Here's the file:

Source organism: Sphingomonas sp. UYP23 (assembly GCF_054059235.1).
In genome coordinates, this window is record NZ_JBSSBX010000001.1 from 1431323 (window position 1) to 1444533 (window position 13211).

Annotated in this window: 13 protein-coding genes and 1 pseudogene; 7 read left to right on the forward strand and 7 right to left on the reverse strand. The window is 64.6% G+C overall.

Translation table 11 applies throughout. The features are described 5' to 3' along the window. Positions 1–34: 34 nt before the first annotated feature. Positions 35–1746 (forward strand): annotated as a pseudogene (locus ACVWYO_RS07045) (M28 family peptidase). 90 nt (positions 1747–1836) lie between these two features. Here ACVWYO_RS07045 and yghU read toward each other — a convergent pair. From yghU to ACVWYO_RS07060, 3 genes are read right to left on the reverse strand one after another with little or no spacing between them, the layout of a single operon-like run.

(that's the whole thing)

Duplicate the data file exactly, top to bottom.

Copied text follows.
Source organism: Sphingomonas sp. UYP23 (assembly GCF_054059235.1).
In genome coordinates, this window is record NZ_JBSSBX010000001.1 from 1431323 (window position 1) to 1444533 (window position 13211).

Annotated in this window: 13 protein-coding genes and 1 pseudogene; 7 read left to right on the forward strand and 7 right to left on the reverse strand. The window is 64.6% G+C overall.

Translation table 11 applies throughout. The features are described 5' to 3' along the window. Positions 1–34: 34 nt before the first annotated feature. Positions 35–1746 (forward strand): annotated as a pseudogene (locus ACVWYO_RS07045) (M28 family peptidase). 90 nt (positions 1747–1836) lie between these two features. Here ACVWYO_RS07045 and yghU read toward each other — a convergent pair. From yghU to ACVWYO_RS07060, 3 genes are read right to left on the reverse strand one after another with little or no spacing between them, the layout of a single operon-like run.